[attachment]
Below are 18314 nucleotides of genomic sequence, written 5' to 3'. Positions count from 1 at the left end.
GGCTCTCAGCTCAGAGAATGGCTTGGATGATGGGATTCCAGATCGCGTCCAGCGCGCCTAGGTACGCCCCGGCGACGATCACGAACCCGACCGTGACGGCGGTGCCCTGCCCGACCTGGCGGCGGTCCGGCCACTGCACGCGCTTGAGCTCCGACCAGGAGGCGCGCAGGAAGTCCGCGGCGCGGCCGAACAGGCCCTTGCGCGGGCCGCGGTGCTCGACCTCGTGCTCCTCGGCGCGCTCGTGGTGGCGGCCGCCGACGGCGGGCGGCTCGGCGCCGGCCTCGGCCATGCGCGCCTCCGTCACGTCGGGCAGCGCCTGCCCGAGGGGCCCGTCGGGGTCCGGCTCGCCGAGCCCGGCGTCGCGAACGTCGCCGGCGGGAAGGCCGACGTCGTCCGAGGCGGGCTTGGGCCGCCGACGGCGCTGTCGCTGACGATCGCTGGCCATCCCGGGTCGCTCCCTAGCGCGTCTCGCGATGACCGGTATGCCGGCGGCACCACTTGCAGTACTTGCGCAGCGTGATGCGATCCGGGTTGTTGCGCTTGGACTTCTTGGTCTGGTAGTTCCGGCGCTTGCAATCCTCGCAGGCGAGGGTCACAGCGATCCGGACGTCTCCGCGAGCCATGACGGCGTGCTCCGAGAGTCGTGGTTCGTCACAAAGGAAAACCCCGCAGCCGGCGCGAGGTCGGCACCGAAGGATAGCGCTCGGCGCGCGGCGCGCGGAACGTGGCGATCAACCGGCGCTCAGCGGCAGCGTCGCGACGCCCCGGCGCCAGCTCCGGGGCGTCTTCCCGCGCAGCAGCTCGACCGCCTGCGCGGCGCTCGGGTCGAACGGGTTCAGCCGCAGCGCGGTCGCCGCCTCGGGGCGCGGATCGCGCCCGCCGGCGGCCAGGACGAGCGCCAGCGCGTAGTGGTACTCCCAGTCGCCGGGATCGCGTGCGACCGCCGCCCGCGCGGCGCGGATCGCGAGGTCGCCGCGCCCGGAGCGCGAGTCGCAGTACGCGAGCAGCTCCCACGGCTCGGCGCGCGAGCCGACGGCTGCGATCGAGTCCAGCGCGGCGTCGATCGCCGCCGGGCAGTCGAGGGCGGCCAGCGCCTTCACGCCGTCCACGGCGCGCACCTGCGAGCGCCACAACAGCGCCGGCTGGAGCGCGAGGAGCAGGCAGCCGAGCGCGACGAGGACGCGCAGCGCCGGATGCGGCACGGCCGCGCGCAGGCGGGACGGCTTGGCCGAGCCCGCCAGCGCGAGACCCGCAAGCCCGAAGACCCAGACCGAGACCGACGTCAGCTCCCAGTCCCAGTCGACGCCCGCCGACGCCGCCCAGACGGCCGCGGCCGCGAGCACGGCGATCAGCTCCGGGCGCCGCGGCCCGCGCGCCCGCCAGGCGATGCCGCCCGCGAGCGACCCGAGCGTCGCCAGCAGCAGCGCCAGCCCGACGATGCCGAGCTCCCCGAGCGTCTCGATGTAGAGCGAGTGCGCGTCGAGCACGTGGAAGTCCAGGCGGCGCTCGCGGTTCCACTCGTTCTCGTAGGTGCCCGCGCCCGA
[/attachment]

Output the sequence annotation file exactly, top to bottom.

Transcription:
Below are 18314 nucleotides of genomic sequence, written 5' to 3'. Positions count from 1 at the left end.
GGCTCTCAGCTCAGAGAATGGCTTGGATGATGGGATTCCAGATCGCGTCCAGCGCGCCTAGGTACGCCCCGGCGACGATCACGAACCCGACCGTGACGGCGGTGCCCTGCCCGACCTGGCGGCGGTCCGGCCACTGCACGCGCTTGAGCTCCGACCAGGAGGCGCGCAGGAAGTCCGCGGCGCGGCCGAACAGGCCCTTGCGCGGGCCGCGGTGCTCGACCTCGTGCTCCTCGGCGCGCTCGTGGTGGCGGCCGCCGACGGCGGGCGGCTCGGCGCCGGCCTCGGCCATGCGCGCCTCCGTCACGTCGGGCAGCGCCTGCCCGAGGGGCCCGTCGGGGTCCGGCTCGCCGAGCCCGGCGTCGCGAACGTCGCCGGCGGGAAGGCCGACGTCGTCCGAGGCGGGCTTGGGCCGCCGACGGCGCTGTCGCTGACGATCGCTGGCCATCCCGGGTCGCTCCCTAGCGCGTCTCGCGATGACCGGTATGCCGGCGGCACCACTTGCAGTACTTGCGCAGCGTGATGCGATCCGGGTTGTTGCGCTTGGACTTCTTGGTCTGGTAGTTCCGGCGCTTGCAATCCTCGCAGGCGAGGGTCACAGCGATCCGGACGTCTCCGCGAGCCATGACGGCGTGCTCCGAGAGTCGTGGTTCGTCACAAAGGAAAACCCCGCAGCCGGCGCGAGGTCGGCACCGAAGGATAGCGCTCGGCGCGCGGCGCGCGGAACGTGGCGATCAACCGGCGCTCAGCGGCAGCGTCGCGACGCCCCGGCGCCAGCTCCGGGGCGTCTTCCCGCGCAGCAGCTCGACCGCCTGCGCGGCGCTCGGGTCGAACGGGTTCAGCCGCAGCGCGGTCGCCGCCTCGGGGCGCGGATCGCGCCCGCCGGCGGCCAGGACGAGCGCCAGCGCGTAGTGGTACTCCCAGTCGCCGGGATCGCGTGCGACCGCCGCCCGCGCGGCGCGGATCGCGAGGTCGCCGCGCCCGGAGCGCGAGTCGCAGTACGCGAGCAGCTCCCACGGCTCGGCGCGCGAGCCGACGGCTGCGATCGAGTCCAGCGCGGCGTCGATCGCCGCCGGGCAGTCGAGGGCGGCCAGCGCCTTCACGCCGTCCACGGCGCGCACCTGCGAGCGCCACAACAGCGCCGGCTGGAGCGCGAGGAGCAGGCAGCCGAGCGCGACGAGGACGCGCAGCGCCGGATGCGGCACGGCCGCGCGCAGGCGGGACGGCTTGGCCGAGCCCGCCAGCGCGAGACCCGCAAGCCCGAAGACCCAGACCGAGACCGACGTCAGCTCCCAGTCCCAGTCGACGCCCGCCGACGCCGCCCAGACGGCCGCGGCCGCGAGCACGGCGATCAGCTCCGGGCGCCGCGGCCCGCGCGCCCGCCAGGCGATGCCGCCCGCGAGCGACCCGAGCGTCGCCAGCAGCAGCGCCAGCCCGACGATGCCGAGCTCCCCGAGCGTCTCGATGTAGAGCGAGTGCGCGTCGAGCACGTGGAAGTCCAGGCGGCGCTCGCGGTTCCACTCGTTCTCGTAGGTGCCCGCGCCCGA